I immediately recognized the gravity and the privilege of such a life, of such a call. And Marquette's Jesuit community provided a forum for me and other discerners to talk it out, weighing fears against possibility, hope against ambivalence. It was far from an automatic yes; indeed I didn't enter the Jesuit novitiate until after new, heart-opening relationships, a year of volunteer service, with significant challenges and self-doubts along the way. 

But on the more enthusiastic days, Jesuit life seemed the perfect blend of surrender, challenge, and community: I began to daydream, to imagine myself in a life where I could ceaselessly and unlimitedly pursue these newfound passions, my relationship with God and relationships with others, particularly those who are forgotten on the fringes of our society. I dreamed of active ministry, of pastoral visits and of spiritual writing. I imagined myself among other fiery lads, challenging one another to become yet more authentic, yet more humble, yet more committed to love’s breaking into the world. While my peers daydreamed of unfolding careers with professional credentials, creative service and families, I pictured myself differently – in community, professing perpetual vows and, the next day, traversing the furthest frontiers of the world with a gospel of love and healing, the furthest frontiers of the human world, the human heart and even the far-flung media frontiers of the internet. These days, I'm no less enthusiastic, just more aware of my limitations.

Ten years later, I am five years into my Jesuit formation toward priesthood. Marquette daydreams are becoming realities, and I cherish diverse work that includes everything from the clinical accompaniment of refugees to writing for The Jesuit Post (TJP), the website of the Society of Jesus at the intersection of culture and faith, revolution and relevance, pop music and mysticism. In my Marquette daydreams, writing was just another way to share; in TJP reality, it’s the same formation in a new forum, reflecting and praying, editing and Jesuit-collaborating to shape a single voice reflecting spirit, service and how, as humans, we’re trying to become more human.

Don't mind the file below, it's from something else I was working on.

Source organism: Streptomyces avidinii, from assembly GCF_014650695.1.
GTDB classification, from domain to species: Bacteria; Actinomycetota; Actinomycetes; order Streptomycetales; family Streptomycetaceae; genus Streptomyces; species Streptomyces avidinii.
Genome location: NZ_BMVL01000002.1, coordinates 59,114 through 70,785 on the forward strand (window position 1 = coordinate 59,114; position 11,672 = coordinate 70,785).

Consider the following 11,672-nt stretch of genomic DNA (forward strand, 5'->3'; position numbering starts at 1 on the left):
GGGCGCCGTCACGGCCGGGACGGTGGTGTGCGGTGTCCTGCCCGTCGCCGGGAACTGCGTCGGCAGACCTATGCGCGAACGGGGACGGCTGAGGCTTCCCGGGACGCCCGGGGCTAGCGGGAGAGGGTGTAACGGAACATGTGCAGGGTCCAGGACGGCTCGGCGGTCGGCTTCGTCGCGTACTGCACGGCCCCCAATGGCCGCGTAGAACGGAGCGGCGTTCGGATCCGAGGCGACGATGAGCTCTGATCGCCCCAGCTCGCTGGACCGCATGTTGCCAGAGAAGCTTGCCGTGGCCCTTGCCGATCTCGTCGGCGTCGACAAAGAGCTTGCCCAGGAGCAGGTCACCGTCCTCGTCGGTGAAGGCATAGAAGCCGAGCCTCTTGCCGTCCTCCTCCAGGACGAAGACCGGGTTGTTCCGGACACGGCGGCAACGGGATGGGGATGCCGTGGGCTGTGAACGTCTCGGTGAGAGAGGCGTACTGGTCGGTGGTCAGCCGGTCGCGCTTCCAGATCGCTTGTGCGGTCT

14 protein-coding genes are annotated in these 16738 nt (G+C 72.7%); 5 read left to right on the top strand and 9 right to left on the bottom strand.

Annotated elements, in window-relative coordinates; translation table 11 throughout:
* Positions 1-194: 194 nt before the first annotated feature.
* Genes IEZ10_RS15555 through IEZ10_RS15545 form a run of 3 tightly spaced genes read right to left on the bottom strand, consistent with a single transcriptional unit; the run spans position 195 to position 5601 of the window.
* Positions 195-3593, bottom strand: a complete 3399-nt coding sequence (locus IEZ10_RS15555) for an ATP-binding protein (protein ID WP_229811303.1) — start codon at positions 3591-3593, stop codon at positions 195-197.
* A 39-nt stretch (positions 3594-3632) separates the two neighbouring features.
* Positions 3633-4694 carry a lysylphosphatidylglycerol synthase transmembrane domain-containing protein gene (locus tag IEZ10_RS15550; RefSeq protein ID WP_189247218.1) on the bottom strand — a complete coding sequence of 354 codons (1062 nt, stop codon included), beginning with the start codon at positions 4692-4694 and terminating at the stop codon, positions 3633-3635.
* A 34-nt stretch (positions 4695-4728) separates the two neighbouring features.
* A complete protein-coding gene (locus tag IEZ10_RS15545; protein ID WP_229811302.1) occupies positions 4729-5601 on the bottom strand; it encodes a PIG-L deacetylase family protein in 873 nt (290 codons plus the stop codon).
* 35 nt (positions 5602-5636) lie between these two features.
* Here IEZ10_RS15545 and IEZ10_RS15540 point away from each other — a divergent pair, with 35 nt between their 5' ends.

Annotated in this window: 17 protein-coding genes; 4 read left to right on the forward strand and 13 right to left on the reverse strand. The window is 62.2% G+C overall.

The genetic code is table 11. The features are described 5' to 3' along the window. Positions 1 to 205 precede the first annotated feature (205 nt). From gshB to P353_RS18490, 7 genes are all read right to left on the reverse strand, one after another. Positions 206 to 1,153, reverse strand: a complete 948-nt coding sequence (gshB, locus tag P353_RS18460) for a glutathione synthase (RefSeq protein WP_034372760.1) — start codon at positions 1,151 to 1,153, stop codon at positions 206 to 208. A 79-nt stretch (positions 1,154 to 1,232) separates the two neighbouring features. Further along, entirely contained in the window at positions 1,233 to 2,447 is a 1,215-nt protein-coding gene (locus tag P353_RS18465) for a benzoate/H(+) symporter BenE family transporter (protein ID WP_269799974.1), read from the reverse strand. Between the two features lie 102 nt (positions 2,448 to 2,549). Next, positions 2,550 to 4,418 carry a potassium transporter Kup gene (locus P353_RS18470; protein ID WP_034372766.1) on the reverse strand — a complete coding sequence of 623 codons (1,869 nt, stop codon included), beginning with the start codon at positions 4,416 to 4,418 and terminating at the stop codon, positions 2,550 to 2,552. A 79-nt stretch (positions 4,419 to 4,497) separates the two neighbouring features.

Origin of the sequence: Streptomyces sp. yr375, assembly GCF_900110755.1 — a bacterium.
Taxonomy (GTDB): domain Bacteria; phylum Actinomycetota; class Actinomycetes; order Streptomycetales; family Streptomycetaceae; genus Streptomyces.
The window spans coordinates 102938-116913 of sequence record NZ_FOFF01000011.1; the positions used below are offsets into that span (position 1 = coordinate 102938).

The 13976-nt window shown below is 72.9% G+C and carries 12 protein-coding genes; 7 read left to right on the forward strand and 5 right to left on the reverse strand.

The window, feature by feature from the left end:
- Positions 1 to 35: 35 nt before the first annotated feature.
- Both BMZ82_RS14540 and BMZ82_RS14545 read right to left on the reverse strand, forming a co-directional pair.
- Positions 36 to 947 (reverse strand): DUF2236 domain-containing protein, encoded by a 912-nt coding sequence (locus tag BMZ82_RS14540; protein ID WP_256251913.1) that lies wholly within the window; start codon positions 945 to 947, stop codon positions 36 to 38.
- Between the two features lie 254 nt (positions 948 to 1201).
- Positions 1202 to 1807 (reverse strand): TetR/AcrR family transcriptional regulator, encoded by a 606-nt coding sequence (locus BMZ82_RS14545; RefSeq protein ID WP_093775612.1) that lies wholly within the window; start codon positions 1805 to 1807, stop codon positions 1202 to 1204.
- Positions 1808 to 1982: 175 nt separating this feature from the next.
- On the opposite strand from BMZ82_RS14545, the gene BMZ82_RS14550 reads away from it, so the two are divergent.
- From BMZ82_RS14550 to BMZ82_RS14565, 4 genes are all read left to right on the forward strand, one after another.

Looking back, I sing the praises of my philosophy professors who invited us to read the exotic Tao Te Ching, the campus ministers who pushed me, pulled me and then asked even more of me, and the administrators and residence life staff who worked behind so many scenes to create the environment for all this growth. Jesuit education provided, first and foremost, a safe place for me to wonder and wander. From there, it provided programs and possibilities for cultural immersion and reflective service. It provided places and structured times to meet God in living community and finally, it offered me a graduate's dare: Can you unify all this newfound passion into a single path, a single voice uniquely your own? Can you find the courage to share that voice? Can your voice find its place in a chorus?

Above: (L-R) Mr. Garrett Gundlach, S.J., Mr. Leo Stüebner, S.J., Rev. Kevin Flaherty, S.J. Photo courtesy of Mr. Garrett Gundlach, S.J. Mr. Gundlach is a graduate of Marquette University (2009) and the Casa de la Solidaridad program (spring 2008).